It all starts with the FAQ. Begin with your most frequently asked questions and flesh them out into detailed, informative answers. Make a FAQ page and/or use that FAQ to inspire the beginning section of your help & information centre. Branch out from there. Provide instructions and infographics that you want users to have. Create a section for product user manuals. Create a guide on how to use every customer-facing feature. You never know what a user might get up to, and the answers might be easy to provide.
6. Cloud Document Management
If your customers need to send or receive files, it's best not to do this directly. Direct downloads and uploads can become vectors for malware. Document management, however, obfuscates the danger through a cloud services. A cloud document manager holds external files for you. If a client needs a piece of paperwork, it can be uploaded to the document manager and viewed through that manager without being downloaded. If a client needs to send you a file, the same process can be used.
The right document manager can also be used to scan, filter, and scrub documents so that only clean malware-free files are ever allowed to be downloaded from the service.
By integrating a document management service into your website, you can ensure that no malicious files are passed through your customer service or online content transfers.
7. Navigational Footer
The navigational footer is one of the oldest website features in the book. Many brands have strayed away from the navigational footer and almost all have only a thumbnail of information. However, that footer is one of the most essential customer service features in website design. Why? Because it covers all your bases.
We strongly recommend including your simplified sitemap into the footer of every website page. New and experimental web designs often rearrange where links are located and sometimes eliminate navigation paths entirely. For example, not all brands have their blog or help section available through the nav-bar pathways. But you can often find them in thee footer.
Put your footer to good use. Include your bock of basic info with business name, address, phone, email, and hours. Then add your simplified sitemap, including areas of the website that are not part of the funnel, like the Careers and Blog section. From there, include a logo and make it attractively distinct. Add the footer to every page so that users can re-navigate from anywhere.
8. High-Quality Search & Filter Engines
The quality of your search engine matters. Think back to your own experiences. Some search and product-sorting engines are a delight to use. Some are clunky and mostly offer ad-results. There's a difference, and there's a spectrum. To satisfy your customers, it's essential to to invest in a search filter that functions well and intuitively. This is a two-fold effort for web design.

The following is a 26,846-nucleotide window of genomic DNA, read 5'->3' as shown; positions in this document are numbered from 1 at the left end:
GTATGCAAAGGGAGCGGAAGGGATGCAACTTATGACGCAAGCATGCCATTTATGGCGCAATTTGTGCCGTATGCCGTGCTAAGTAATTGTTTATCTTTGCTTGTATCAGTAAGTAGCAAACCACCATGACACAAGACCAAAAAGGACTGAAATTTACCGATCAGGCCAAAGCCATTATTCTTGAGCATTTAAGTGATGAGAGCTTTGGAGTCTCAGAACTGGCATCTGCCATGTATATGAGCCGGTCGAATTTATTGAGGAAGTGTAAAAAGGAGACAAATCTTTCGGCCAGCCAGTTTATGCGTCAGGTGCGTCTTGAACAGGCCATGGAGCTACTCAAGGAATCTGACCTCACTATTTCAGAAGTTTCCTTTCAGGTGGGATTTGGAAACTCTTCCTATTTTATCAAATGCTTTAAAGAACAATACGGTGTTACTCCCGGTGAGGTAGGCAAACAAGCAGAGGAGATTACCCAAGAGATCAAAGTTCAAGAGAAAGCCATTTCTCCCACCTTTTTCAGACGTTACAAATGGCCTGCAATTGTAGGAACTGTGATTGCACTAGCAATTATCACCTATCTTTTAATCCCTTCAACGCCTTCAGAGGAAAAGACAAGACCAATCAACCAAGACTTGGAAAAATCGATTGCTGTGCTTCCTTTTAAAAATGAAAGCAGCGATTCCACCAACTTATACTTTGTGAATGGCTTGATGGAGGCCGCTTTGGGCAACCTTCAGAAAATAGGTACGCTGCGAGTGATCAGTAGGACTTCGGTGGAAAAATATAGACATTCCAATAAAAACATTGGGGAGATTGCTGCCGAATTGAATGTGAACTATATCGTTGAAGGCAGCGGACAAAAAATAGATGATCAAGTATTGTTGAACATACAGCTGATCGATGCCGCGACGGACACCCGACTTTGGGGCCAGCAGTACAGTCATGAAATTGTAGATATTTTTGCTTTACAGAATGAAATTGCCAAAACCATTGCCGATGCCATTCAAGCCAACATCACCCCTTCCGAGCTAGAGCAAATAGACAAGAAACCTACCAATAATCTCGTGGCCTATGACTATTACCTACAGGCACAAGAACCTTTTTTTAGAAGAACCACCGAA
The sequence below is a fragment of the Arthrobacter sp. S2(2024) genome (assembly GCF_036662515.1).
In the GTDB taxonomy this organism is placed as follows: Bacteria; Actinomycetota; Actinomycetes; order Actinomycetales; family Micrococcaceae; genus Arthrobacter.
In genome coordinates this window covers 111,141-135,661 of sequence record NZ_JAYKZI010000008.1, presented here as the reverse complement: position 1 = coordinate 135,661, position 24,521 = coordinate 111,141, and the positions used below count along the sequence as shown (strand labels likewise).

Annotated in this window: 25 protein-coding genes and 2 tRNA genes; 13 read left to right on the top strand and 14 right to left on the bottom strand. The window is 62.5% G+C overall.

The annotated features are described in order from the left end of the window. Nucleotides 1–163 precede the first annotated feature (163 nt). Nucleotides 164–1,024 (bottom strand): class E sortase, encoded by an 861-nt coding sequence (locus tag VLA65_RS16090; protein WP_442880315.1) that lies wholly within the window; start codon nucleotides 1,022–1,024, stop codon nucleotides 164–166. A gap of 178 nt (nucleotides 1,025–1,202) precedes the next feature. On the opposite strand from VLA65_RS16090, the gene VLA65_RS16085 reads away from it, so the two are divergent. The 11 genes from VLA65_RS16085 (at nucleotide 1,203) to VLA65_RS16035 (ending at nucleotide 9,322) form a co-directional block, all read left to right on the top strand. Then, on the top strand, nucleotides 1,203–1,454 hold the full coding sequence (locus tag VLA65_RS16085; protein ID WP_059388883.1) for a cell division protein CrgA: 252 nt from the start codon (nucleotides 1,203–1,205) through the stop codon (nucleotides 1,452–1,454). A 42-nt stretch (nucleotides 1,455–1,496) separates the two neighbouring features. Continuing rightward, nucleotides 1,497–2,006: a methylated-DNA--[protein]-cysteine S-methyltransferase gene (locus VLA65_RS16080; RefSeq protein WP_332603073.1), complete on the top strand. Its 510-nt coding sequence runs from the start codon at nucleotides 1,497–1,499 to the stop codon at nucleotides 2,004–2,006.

First, you need search software that can handle detailed, nuanced, and intelligent searches. Second, your website needs to be tagged and sorted so that the search engine can easily find the right pages for user searches. From searching the blog to searching the site to filtering products, it's worth investing in a good search engine and integrating it thoroughly with your site improve the user experience.
9. Predictive & Flexible Shipping Addresses
Shipping addresses; let us address them. Entering a shipping address is tedious, and many people have multiple addresses they might like to ship to. Their home and work addresses, vacation spots, and shipping to friends or relatives are all within normal use for online shopping.
So start by including an address book feature for your customers. Allow them to keep a list of confirmed addresses to choose between for each order.
From there, consider the importance of confirmed address. A great recent e-commerce trend is integrating with an address database. Use auto-fill mechanics to help your customers quickly drop-down select their address after a partial entry. This speeds up address entries and, even better, prevents errors.
In addition, have a flexible option for people who have unusual addresses. Not all home addresses register on the database. Both very rural and very urban homes tend to be under-represented. So have an option to manually enter an address and double-confirm it is correct. Print the label and local post will deal with it from there.
Address flexibility will make you the brand of choice for people who live at these non-database addresses.